The fourth and final part examines the construction of science in a post-colonial framework, with independent India as the case study. It looks at science as a centralising project of the Indian state, and its adoption as an important component of secular ideology and national economic planning. The penultimate chapter appraises a modern successor of Dinwiddie: the British-born, Indian-naturalised biologist J.B.S. Haldane, and his role in popularising scientific knowledge and promoting institutional reform in higher learning in his adopted country. The volume concludes with an essay on the theoretical and practical aspects of translating scientific concepts across cultural boundaries, and the relation between translation and transmission, as methodological issues in the history of science.
Argument (Methodology, Significance)
This volume attempts to bring together in a meaningful historical synthesis several observations on the transit of knowledge and its material culture, originating from separate and diverse sources. Although principally of value to the historian of science and technology, there are several areas in which The Circulation of Knowledge can contribute to a broader understanding of the study of empire in the early modern and modern period. Particularly notable are those essays focusing on how Eastern and Western scientists of an earlier era exchanged ideas and influenced each other’s work, and the growth in Asia of national forms of scientific knowledge in response to Western penetration, such as can be found in Parts Two and Three. The latter collectively argues that China’s engagement with an international regime of antiquities law, and its participation in the wider international scientific and geological community, were components of a global and internal discourse on nation, science, and modernity as it found itself integrated into an international order defined by Western imperialism. Dr Arun Bala’s chapter on the transmission of Kerala mathematics from India to Europe via the Portuguese voyages of discovery also raises intriguing questions on the contribution of intellectual circulation along these older imperial networks to the formation of the modern world.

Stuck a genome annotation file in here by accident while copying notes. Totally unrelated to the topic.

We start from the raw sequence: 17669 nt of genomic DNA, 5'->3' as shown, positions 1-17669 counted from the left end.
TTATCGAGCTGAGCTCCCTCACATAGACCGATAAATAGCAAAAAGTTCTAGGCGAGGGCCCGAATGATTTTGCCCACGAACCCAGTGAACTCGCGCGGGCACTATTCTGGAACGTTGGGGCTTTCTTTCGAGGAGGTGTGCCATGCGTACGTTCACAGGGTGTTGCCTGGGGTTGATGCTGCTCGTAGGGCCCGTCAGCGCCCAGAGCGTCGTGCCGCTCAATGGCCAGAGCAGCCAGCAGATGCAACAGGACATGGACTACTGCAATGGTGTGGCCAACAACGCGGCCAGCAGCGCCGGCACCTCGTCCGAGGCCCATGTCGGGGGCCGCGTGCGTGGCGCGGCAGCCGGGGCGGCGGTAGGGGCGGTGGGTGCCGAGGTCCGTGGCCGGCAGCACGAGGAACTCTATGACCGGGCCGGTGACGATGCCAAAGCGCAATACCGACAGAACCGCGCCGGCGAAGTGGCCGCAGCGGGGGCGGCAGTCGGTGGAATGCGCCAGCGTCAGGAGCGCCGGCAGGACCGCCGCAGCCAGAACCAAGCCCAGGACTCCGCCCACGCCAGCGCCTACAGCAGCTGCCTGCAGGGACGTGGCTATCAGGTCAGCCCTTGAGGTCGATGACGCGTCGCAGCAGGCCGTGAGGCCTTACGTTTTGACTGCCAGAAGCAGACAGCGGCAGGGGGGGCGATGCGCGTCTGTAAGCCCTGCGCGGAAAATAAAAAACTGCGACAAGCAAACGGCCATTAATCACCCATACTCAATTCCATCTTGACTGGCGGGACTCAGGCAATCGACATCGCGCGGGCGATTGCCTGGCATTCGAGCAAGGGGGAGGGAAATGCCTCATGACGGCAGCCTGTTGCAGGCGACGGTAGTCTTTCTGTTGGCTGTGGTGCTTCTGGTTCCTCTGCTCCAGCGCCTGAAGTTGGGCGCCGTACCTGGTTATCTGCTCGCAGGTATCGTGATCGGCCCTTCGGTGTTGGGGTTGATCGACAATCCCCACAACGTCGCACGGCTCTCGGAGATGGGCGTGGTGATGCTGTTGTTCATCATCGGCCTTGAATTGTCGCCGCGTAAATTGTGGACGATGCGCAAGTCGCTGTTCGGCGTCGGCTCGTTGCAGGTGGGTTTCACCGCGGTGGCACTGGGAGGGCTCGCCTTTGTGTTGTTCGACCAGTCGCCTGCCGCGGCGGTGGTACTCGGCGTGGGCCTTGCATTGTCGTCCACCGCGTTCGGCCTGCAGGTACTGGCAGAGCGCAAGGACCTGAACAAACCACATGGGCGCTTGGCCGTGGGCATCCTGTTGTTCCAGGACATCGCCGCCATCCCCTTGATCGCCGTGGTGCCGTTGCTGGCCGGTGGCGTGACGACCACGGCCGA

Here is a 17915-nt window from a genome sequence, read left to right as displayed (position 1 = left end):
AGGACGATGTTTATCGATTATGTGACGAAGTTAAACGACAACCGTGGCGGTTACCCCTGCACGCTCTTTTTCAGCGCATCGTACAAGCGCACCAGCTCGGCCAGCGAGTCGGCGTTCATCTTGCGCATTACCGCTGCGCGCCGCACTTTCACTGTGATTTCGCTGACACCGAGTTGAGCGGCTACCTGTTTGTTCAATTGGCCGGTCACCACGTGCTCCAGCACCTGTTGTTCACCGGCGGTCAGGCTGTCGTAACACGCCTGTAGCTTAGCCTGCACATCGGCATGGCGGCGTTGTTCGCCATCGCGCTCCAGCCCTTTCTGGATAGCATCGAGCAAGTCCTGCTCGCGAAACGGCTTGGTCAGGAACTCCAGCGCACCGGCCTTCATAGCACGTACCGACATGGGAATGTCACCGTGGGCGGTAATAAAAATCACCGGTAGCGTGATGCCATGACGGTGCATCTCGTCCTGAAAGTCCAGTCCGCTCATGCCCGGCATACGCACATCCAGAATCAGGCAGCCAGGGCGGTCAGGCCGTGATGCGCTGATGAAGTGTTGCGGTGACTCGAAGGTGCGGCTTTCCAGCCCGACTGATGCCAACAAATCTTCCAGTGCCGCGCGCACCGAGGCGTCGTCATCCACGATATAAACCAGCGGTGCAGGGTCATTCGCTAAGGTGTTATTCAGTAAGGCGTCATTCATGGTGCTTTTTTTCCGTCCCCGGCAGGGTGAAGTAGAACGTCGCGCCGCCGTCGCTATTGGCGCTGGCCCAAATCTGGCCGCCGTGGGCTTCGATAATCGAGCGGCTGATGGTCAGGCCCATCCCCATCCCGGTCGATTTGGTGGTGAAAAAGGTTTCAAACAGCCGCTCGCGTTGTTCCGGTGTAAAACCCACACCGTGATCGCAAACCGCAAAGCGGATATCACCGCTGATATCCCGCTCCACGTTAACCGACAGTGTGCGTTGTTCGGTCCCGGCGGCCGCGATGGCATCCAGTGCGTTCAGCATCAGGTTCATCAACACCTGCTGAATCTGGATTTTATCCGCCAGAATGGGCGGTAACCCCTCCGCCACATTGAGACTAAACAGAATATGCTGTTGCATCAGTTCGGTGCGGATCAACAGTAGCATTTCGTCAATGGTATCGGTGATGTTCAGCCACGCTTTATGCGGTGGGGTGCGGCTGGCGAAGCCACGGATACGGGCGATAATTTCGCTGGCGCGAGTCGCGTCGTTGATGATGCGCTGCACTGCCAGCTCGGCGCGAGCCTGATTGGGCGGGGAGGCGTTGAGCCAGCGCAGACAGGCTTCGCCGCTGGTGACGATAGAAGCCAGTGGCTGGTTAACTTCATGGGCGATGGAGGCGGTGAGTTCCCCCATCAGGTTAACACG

What the interested reader might find lacking about this book, however, is in the lack of any overarching answer to the question raised by its title. Many of the topics covered in The Circulation of Knowledge appear peripheral to this central premise, or as a collection of unrelated essays appended to the biographical first section on Dinwiddie, and might not satisfy if one reads expecting a grand narrative of how Western science entered Asia, or how Asian knowledge correspondingly influenced Europe. A crucial omission is the 19th Century, a period in which the rate of scientific advance in the East unambiguously fell behind that of the West, and should therefore have received an accordingly more intensive treatment. These weaknesses should not detract, however, from the individual insight brought by the contributors to their respective subjects, many of which shed light on previously unknown episodes in an increasingly globalised history of science and its circulation.
Annotated by Daniel Lee